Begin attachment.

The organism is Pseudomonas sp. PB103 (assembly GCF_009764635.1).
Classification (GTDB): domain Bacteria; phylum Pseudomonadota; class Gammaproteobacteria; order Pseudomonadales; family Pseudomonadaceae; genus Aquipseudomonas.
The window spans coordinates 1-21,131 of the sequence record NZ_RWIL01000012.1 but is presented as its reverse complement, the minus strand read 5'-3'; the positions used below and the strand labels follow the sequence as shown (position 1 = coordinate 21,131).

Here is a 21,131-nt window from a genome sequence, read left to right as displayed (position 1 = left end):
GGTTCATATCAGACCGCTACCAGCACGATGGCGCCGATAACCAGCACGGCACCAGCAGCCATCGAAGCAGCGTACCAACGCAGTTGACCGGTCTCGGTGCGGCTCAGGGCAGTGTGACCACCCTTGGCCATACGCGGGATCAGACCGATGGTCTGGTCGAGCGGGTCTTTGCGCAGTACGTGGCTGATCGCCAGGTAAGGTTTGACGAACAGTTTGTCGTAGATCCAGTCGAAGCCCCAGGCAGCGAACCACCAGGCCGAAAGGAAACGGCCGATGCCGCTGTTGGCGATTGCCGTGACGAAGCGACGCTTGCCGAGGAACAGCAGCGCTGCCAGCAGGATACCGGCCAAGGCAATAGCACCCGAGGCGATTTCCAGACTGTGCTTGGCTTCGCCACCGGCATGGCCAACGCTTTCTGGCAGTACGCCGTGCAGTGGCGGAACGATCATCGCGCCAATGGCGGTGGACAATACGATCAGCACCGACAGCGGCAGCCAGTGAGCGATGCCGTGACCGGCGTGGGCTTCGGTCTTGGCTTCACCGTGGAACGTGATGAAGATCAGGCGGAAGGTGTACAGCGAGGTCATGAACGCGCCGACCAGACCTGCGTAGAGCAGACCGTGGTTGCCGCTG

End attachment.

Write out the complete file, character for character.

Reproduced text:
The organism is Pseudomonas sp. PB103 (assembly GCF_009764635.1).
Classification (GTDB): domain Bacteria; phylum Pseudomonadota; class Gammaproteobacteria; order Pseudomonadales; family Pseudomonadaceae; genus Aquipseudomonas.
The window spans coordinates 1-21,131 of the sequence record NZ_RWIL01000012.1 but is presented as its reverse complement, the minus strand read 5'-3'; the positions used below and the strand labels follow the sequence as shown (position 1 = coordinate 21,131).

Here is a 21,131-nt window from a genome sequence, read left to right as displayed (position 1 = left end):
GGTTCATATCAGACCGCTACCAGCACGATGGCGCCGATAACCAGCACGGCACCAGCAGCCATCGAAGCAGCGTACCAACGCAGTTGACCGGTCTCGGTGCGGCTCAGGGCAGTGTGACCACCCTTGGCCATACGCGGGATCAGACCGATGGTCTGGTCGAGCGGGTCTTTGCGCAGTACGTGGCTGATCGCCAGGTAAGGTTTGACGAACAGTTTGTCGTAGATCCAGTCGAAGCCCCAGGCAGCGAACCACCAGGCCGAAAGGAAACGGCCGATGCCGCTGTTGGCGATTGCCGTGACGAAGCGACGCTTGCCGAGGAACAGCAGCGCTGCCAGCAGGATACCGGCCAAGGCAATAGCACCCGAGGCGATTTCCAGACTGTGCTTGGCTTCGCCACCGGCATGGCCAACGCTTTCTGGCAGTACGCCGTGCAGTGGCGGAACGATCATCGCGCCAATGGCGGTGGACAATACGATCAGCACCGACAGCGGCAGCCAGTGAGCGATGCCGTGACCGGCGTGGGCTTCGGTCTTGGCTTCACCGTGGAACGTGATGAAGATCAGGCGGAAGGTGTACAGCGAGGTCATGAACGCGCCGACCAGACCTGCGTAGAGCAGACCGTGGTTGCCGCTG